Leinster Orbital Route Threatens Hill of Tara
history and heritage |
news report Sunday November 08, 2009 14:25 by TaraWatch info at tarawatch dot org
The NRA made a presentation to Meath County Council last week about the Leinster Orbital Route, and one councillor predicted an 'uprising'' in Duleek. WIll there be one at Tara too?
For years now, we have been reading about plans for the Leinster Orbital Route (LOR) or Dublin Outer Orbital Route (DOOR). Earlier this year, the NRA published a Feasibility Report from 2007, which shows route of the LOR passing along the side of the Hill of Tara. Notably, the route goes about 1km north of the Blundelstown Interchange, between the N3 and M3 motorway. However, last week Meath County Councillors were told to freeze planning on a 2km corridor on either side of the route. So, it is possible the route will pass directly through the Blundelstown Interchange, the Hill of Tara complex and the proposed UNESCO World Heritage Site. In fact, it appears that this was the plan all along, and that the route has been chosen before the public consultation even begins.
Blundelstwon interchange, with LOR route psssing just north
The National Roads Authority (NRA) has briefed Meath County Councillors on plans for the Leinster Orbital Route (LRO) – a toll road which is proposed to run from Wicklow to County Meath, via County Kildare – and through the heart of the heritage town of Trim, as well as the Hill of Tara complex. A Feasibility Study performed by Roughan & O’Donovan – FaberMaunsell Alliance, as well as Goodbody Economic Consultants, and Tiros – Planning, Sustainable Development and Landscape Consultants, and published in March 2007.
HILL OF TARA
Critically, the proposed route also passes beside the Blundelstown Interchange, the 50 acre spaghetti junction being built on the side of the Hill of Tara, 1000 metres from the top of the Hill. The report indicates that the Blundelstown Interchange was designed and built to facilitate the Outer Orbital Route, even before the LRO was publicly proposed. The route passes through the Hill of Tara complex, as well as the area that would be covered by the proposed Hill of Tara UNESCO World Heritage Site. The Report states:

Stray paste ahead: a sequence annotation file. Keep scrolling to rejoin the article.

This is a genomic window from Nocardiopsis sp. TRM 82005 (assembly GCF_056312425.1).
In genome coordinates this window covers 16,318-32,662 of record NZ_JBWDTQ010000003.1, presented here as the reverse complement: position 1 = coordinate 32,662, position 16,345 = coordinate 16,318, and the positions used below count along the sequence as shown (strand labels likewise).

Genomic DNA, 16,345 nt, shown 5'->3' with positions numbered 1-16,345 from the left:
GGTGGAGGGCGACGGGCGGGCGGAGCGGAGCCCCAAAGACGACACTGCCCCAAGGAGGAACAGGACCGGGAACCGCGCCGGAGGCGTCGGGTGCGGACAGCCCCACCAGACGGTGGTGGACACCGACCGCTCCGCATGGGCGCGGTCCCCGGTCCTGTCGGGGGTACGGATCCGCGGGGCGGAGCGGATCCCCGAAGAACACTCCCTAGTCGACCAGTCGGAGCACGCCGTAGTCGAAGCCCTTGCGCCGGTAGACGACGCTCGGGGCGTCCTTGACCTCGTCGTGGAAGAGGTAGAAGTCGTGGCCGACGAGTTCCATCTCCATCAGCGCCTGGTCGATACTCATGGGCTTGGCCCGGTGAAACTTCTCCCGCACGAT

Major heritage constraints exist at the Boyne Valley complex and the Tara Hill areas in County Meath. Various Special Areas of Conservation (SAC) and Natural Heritage Areas are scattered across the region, with a cluster of SAC’s in the midland bogs of northwest Kildare and east Offaly. In general the route corridor has avoided or skirted these areas.
The report describes the route in detail as follows, in 6.3.2:
Passing south of Navan will require careful route planning, as it will cross the River Boyne near the edge of the urban area and not far from the Tara area, which has a sensitive landscape constraint. The route will cross the proposed M3 motorway in the vicinity of the Navan South Interchange. Provision of a junction between the two routes at this location will require careful design in conjunction with retention of the local road links that are part of the M3 scheme. Due to the other significant constraints in the area, it would be difficult to develop a fully separated junction with the M3 at sufficient separation to the north or south of the Navan junction.
The town of Trim is officially designated a heritage town, of approximately 10,000, in the Meath County Development Plan. Yet, the motorway is going to pass through the middle of it. The Feasibility Report states:
Between Navan and Trim the route will stay several kilometres north of the River Boyne Valley so as to avoid important cultural heritage sites and landscape constraints along the river corridor. At Trim there are two route options available. One option is to pass north and west of the town where there are no major constraints as the route crosses predominantly agricultural landscape consisting of medium to large land parcels with some value from hedgerows. Alternatively, the route could turn south and pass east of Trim, but this route would need to keep about 3km downstream of the town so as to avoid several historical sites along the banks of the River Boyne. The landscape south of Trim is predominately rolling hills and lowland. Farming consists of a mix of pastoral and arable farms. Land parcels become larger moving south away from Trim and are often of poor condition with a poor hedgerow structure. The River Boyne will again need to be crossed in a sensitive manner. Although these higher reaches are of lesser landscape value than that found in the Boyne Valley, the river is still of conservation importance. South of the river within the path of the proposed route is Doolystown Bog pNHA.